The volunteering spirit was in full flow the weekend of 17 and 18 Sept at crUX. Over 20 IT professionals devoted part of their weekend (some of them all weekend), coming together to develop a new website for TWC2 pro-bono.
Led by Wen Huang and Mohammed Pitolwala from Savant Degrees, the aim of the event was to hothouse the development process, so that the key elements of the new site would be finished over a weekend.
Savant Degrees is a web product management consulting firm, turning ideas into intelligent businesses. Their focus is on user experience — which in the industry is termed “UX” — and product management.
“There are multiple definitions of what UX is,” explains Wen, the Product Guy at Savant Degrees. “What we want to do is to take a more methodical approach to UX, as well as product management, and one of our goals is to further push understanding of UX in our community.” Savant Degrees has organised get-togethers among web developers to share about UX, but previous events, Wen felt, did not quite result in much tangible value, however interesting they were.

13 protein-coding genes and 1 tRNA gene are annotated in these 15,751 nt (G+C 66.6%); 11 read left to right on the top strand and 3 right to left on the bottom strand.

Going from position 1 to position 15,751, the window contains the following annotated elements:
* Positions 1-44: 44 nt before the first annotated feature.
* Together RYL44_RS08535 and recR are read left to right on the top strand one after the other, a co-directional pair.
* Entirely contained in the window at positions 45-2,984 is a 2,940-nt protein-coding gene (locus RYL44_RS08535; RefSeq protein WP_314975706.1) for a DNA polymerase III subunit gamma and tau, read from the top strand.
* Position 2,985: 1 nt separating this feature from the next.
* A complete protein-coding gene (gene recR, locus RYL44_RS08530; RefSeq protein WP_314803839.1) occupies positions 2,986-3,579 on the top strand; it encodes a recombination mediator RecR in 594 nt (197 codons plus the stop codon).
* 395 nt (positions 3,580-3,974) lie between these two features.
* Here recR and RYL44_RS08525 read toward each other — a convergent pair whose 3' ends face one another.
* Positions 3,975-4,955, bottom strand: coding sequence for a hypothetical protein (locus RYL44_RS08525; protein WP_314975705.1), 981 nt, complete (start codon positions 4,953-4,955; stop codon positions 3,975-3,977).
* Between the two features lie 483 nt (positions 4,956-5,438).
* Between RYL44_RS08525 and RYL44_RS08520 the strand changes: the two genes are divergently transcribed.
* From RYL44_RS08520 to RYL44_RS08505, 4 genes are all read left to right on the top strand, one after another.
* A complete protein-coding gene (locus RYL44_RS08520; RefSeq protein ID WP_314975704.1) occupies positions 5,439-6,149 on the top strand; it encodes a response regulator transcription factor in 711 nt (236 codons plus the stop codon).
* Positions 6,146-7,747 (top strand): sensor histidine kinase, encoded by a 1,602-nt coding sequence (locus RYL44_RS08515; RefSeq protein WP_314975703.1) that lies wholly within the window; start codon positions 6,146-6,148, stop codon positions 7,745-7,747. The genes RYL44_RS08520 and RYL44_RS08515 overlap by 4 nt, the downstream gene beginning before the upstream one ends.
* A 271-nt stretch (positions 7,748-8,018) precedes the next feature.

Then, when Wen saw an appeal that TWC2 placed on the news site, The Online Citizen, something clicked in his head: “Why not try to get the community to do something positive with a get-together?”
Said Alex Au, TWC2’s Treasurer: “I loved the idea from the start. Getting lots of brilliant people into a big room, cross-fertilising ideas among them and then doing the design and code-writing intensively, sounded like the ideal way to realise the aim.”
It sounded to him to be the exact opposite of how many website projects are done, dragged out over months.
And that’s how the weekend came about.
Aakriti Agarwal was one of the volunteers at crUX. Weekdays, she works for a financial MNC, but this weekend, she could realise her passion for social volunteering.
“I love to volunteer,” Aakriti told TWC2. “Doing so has an impact, making the world a better place.” She described this project as a “win-win situation”, where “I can put my skills to use, and in the process, help another group of dedicated people to do good.”
In order to do the project successfully, volunteers had to understand the situation of migrant workers and TWC2’s work. In turn, her own mindset about migrant workers has changed, “I used to feel a bit weird in Little India, and used to see them in a bad light. But now I realise they are human beings.
“We shouldn’t be having this bias against them,” she added, referring to construction workers. “I mean, we have a roof over our heads because of them.”
And from this group of enthusiastic IT volunteers, TWC2 has a new website because of them.